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no, providing the patient is told the risk, is willing to take it anyway, and is signing the proper legal discharge papers.
If I am not for myself, who will be for me? If I am not for others, who am I for? And if not now, when? ETHICS OF THE FATHERS
But if from thence thou shalt seek the Lord thy God, thou shalt find him, if thou seek him with all thy heart and with all thy soul.
And ye shall seek me, and find me, when ye shall search for me with all your heart. JEREMIAH 29:13
yes if the patient is at risk
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I agree, only if there is a risk to a patient.
Florida - Eastern Standard Zone
Only if there is a risk to the patient.
*~ Lainie ~*
"In everyone's life, at some time, our inner fire goes out. It is then burst into flame by an encounter with another human being. We should all be thankful for those people who rekindle the inner spirit." - Albert Schweitzer
"Too often we underestimate the power of a touch, a smile, a kind word, a listening ear, an honest compliment, or the smallest act of caring, all of which have the potential to turn a life around." - Leo Buscaglia
When there is a risk to the patient, then yes. With so many people that sue. the dr. must protect him/herself. A doctor in our area just got sued for $74 million dollars for really something that seemed out of his control. He made a decision he thought was for the best, then was sued.
"If you judge a fish by its ability to climb a tree, it will live its whole life believing that it is stupid.” -Albert Einstein
in case of emergency no but a lot of doctors worldwide for transplant receipiants are denying the transplant because a lot of patients are still doing the old habit which caused them to need a transplant in the first place. same thing with knee and hip replacements, are lot are not listening to the doctors and loosing the weight so that the replacments will work properly. also patients who do excessive plastic surgery, there should be a point where enough is enough, UNLESS it was the result of an accident or birth defect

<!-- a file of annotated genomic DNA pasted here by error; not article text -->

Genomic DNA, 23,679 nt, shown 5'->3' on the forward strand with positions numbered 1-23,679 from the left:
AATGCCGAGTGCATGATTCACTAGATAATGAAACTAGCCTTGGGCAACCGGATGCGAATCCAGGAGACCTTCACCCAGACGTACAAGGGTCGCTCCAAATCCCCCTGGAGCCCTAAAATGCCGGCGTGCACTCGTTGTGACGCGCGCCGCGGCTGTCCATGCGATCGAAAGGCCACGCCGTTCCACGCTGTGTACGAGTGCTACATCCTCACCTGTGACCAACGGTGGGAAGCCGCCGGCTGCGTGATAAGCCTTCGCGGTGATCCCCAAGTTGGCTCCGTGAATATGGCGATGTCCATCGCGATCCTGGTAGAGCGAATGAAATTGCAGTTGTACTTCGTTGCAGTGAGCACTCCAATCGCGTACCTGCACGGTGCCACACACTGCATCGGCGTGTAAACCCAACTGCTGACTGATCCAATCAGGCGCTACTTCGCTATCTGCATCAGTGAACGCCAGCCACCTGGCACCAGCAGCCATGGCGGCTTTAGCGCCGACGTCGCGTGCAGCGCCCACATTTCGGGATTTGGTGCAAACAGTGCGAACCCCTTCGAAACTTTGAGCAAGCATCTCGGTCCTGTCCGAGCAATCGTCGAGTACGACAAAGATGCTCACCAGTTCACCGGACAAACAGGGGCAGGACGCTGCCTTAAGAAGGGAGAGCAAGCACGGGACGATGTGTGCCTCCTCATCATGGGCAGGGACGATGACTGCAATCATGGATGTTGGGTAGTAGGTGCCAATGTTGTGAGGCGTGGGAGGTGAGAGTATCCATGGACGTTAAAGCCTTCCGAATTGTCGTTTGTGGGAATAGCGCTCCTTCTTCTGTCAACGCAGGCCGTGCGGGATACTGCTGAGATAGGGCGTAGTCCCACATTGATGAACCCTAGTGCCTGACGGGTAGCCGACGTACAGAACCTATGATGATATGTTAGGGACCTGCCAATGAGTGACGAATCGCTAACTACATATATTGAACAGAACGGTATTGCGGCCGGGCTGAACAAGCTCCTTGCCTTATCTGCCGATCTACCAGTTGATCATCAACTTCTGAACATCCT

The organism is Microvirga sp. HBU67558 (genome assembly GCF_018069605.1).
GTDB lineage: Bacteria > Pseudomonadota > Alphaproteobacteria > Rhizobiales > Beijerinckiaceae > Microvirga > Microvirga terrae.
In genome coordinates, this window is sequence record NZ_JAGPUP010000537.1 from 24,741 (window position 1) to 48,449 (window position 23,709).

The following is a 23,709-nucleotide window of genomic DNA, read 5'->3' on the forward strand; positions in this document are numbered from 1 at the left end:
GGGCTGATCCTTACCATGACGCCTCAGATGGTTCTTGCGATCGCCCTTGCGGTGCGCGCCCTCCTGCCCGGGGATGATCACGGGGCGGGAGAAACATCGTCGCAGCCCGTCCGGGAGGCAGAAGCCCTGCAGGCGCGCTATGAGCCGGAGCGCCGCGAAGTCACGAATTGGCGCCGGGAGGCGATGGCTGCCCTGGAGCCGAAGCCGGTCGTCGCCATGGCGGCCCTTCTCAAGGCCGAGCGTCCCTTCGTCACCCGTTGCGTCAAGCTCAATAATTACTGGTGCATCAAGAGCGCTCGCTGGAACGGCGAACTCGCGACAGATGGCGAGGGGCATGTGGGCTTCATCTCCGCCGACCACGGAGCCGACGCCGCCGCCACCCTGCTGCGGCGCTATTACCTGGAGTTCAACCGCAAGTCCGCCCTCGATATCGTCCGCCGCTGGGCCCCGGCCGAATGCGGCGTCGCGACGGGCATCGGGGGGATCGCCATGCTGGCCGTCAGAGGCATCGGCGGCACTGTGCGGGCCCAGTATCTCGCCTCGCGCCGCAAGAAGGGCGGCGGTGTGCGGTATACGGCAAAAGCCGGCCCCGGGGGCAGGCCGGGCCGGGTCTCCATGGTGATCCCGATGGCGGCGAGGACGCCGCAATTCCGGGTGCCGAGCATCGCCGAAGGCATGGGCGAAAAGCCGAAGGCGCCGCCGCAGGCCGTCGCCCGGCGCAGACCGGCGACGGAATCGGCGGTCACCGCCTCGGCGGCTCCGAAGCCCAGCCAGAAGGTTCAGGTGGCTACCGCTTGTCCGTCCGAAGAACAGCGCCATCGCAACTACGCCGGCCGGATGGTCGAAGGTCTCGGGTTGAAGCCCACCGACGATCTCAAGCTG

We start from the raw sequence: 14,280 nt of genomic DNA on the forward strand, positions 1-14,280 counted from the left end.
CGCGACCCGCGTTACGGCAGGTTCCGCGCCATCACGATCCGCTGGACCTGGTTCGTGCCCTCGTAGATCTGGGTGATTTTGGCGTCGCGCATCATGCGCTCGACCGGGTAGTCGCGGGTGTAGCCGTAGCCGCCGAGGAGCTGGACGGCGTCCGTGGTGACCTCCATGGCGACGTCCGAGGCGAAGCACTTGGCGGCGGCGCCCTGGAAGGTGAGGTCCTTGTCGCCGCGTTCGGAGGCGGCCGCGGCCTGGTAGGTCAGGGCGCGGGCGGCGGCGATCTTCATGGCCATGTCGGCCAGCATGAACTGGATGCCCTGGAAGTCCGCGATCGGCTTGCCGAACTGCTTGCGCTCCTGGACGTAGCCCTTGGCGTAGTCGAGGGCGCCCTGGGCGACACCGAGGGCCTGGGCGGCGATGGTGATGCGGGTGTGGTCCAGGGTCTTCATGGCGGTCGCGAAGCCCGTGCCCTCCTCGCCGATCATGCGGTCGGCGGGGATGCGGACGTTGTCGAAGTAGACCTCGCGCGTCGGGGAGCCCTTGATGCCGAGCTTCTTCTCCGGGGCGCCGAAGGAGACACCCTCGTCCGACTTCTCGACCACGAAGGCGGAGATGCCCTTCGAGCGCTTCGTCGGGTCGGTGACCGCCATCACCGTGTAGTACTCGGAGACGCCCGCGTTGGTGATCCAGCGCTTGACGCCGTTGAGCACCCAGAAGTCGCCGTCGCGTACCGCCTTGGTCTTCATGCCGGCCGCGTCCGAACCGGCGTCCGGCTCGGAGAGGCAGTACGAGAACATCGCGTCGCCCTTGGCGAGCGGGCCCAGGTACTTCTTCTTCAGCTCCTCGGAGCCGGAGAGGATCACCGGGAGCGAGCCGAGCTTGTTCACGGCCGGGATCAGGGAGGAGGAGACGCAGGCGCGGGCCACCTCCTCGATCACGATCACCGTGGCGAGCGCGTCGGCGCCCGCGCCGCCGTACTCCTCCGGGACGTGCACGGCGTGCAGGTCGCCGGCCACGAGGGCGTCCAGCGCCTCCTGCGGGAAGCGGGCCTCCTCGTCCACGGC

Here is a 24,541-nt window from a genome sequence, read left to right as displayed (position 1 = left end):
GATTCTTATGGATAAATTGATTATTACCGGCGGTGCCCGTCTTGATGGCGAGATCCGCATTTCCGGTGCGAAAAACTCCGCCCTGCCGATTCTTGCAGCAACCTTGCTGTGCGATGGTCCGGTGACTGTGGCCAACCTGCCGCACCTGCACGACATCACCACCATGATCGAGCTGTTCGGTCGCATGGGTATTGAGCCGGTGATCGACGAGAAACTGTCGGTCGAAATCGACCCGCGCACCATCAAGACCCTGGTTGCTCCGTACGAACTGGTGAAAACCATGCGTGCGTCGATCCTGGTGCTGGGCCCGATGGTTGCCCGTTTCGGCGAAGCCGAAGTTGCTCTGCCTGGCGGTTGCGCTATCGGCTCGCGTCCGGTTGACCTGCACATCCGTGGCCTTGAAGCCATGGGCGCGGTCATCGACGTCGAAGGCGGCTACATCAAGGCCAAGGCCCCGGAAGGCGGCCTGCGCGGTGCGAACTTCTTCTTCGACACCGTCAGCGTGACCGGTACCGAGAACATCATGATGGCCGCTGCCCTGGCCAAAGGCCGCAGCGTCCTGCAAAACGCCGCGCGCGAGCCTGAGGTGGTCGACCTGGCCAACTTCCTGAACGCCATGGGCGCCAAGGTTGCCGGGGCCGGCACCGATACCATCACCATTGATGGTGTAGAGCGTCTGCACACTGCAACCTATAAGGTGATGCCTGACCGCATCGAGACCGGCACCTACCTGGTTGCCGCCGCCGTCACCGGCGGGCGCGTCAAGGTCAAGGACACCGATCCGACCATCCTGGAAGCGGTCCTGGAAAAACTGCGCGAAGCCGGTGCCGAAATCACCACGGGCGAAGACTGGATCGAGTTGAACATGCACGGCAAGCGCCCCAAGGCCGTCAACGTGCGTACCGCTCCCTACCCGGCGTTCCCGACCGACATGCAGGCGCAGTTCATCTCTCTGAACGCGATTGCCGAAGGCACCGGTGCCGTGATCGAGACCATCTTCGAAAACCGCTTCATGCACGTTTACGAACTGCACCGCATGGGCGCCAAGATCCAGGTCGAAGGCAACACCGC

Each circumstance is so different and unless it is life threatening, work with the patient one on one.
Everybody tells me that they would love to knit, but they don't have time. I look at people's lives and I can see opportunity and time for knitting all over the place. The time spent riding the bus each day? That's a pair of socks over a month. Waiting in line? Mittens. Watching TV? Buckets of wasted time that could be an exquisite lace shawl. ~Stephanie Pearl-McPhee, At Knit's End: Meditations for Women Who Knit Too Much
No doctor wants to lose a patient on the surgery table. And with weight or other physical problems, there is far more of a chance of complications. They should advise the patient to lose prior to the surgery.
i actually understand y they deny
it has to do with the fact that there r possibilities of more complications
My enemies don't be glad because of my troubles!
I may have fallen, but I will get up;
I may be sitting in the dark, but the Lord is my light
SHOULD DR'S DENY NON EMERGENCY SURGERY TO SMOKERS OR THE OBESE?
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